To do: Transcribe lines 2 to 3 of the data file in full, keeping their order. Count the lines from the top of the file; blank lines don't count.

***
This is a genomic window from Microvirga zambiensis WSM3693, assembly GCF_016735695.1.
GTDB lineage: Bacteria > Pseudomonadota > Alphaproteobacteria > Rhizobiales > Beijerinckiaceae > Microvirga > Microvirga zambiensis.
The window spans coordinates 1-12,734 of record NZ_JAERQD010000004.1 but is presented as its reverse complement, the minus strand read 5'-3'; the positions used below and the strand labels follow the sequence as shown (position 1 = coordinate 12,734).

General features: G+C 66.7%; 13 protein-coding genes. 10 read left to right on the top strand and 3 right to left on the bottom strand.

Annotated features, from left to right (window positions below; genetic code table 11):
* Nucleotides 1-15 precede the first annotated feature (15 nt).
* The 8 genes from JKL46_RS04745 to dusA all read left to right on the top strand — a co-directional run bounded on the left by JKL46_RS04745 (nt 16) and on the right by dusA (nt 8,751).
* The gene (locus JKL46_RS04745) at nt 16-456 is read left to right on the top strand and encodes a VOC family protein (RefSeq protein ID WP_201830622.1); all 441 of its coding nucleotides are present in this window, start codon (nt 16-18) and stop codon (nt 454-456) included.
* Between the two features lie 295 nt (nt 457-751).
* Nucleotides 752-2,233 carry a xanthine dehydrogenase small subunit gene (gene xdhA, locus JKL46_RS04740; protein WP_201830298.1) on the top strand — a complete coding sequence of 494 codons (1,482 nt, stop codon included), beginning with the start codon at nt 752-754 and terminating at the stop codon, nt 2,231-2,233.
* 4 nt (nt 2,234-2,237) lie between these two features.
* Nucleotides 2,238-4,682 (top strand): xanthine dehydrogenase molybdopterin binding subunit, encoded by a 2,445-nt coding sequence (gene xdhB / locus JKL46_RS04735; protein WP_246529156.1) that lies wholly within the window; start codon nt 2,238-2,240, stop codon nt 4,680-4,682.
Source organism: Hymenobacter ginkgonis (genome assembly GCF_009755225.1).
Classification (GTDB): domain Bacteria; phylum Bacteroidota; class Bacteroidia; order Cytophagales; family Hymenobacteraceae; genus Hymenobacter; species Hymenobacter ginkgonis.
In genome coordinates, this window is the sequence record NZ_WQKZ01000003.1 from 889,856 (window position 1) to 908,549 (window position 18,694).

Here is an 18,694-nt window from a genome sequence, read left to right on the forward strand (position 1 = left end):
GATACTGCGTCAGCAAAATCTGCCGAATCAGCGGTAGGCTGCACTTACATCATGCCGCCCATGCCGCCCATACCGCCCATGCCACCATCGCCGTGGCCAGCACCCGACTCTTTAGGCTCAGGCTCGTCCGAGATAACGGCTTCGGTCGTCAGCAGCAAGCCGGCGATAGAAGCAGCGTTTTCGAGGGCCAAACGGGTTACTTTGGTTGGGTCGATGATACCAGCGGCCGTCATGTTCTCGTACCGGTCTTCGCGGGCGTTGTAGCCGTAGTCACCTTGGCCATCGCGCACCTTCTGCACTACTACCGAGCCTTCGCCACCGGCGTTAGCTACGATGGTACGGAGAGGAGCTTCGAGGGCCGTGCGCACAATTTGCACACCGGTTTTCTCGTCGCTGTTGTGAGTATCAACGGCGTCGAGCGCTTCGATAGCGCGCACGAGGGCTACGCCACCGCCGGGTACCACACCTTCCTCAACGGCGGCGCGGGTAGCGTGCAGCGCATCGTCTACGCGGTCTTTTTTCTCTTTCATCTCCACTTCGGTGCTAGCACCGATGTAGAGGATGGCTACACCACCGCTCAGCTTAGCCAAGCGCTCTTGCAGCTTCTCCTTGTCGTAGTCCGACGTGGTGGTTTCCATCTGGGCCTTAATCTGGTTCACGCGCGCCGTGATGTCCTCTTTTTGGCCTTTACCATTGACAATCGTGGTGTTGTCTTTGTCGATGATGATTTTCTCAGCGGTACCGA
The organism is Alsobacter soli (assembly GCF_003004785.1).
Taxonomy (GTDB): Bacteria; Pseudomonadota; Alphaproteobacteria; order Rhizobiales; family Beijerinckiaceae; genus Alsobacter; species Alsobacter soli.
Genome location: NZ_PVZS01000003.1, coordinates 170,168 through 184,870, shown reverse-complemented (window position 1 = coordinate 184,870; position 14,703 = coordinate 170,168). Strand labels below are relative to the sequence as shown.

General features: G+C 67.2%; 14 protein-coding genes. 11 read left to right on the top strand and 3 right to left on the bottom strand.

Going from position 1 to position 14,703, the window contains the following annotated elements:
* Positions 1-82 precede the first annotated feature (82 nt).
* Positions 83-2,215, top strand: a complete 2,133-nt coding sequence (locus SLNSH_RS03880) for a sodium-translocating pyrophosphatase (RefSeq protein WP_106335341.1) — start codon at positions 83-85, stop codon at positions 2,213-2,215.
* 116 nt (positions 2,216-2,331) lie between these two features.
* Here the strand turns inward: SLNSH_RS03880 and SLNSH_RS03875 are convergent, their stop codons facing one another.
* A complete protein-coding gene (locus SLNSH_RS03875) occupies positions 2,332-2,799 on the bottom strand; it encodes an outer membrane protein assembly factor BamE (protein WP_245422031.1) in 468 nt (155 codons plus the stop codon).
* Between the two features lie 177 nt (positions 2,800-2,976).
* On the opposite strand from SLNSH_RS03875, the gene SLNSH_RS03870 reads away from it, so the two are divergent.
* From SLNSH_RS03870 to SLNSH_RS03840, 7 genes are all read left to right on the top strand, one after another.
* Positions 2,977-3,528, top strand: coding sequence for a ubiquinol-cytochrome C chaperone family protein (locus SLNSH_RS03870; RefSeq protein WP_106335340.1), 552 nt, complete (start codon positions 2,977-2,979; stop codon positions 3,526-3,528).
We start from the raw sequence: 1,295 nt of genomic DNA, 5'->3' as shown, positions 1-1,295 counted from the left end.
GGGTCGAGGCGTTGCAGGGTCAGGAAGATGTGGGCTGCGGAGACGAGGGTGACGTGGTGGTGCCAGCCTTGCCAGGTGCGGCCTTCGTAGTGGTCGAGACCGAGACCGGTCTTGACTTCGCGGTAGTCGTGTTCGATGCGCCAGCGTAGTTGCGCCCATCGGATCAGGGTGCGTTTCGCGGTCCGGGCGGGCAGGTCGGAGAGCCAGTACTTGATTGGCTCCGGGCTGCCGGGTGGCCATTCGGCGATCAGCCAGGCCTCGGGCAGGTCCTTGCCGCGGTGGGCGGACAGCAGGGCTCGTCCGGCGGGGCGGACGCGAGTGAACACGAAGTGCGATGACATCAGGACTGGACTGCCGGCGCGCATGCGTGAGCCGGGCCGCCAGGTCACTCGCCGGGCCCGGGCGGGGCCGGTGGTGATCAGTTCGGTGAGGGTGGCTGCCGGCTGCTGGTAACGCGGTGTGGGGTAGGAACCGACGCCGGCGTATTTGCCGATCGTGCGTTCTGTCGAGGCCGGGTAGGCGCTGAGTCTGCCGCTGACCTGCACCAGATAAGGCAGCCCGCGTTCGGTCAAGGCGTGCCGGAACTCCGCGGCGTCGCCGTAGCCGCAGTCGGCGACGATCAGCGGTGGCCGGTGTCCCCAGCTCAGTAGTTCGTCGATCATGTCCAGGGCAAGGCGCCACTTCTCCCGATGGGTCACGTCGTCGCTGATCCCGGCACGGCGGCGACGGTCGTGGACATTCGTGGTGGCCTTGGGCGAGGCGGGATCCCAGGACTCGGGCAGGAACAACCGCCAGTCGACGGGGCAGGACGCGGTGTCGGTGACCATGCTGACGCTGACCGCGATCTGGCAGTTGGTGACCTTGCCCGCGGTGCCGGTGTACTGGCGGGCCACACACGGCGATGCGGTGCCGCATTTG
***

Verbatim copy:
GTDB lineage: Bacteria > Pseudomonadota > Alphaproteobacteria > Rhizobiales > Beijerinckiaceae > Microvirga > Microvirga zambiensis.
The window spans coordinates 1-12,734 of record NZ_JAERQD010000004.1 but is presented as its reverse complement, the minus strand read 5'-3'; the positions used below and the strand labels follow the sequence as shown (position 1 = coordinate 12,734).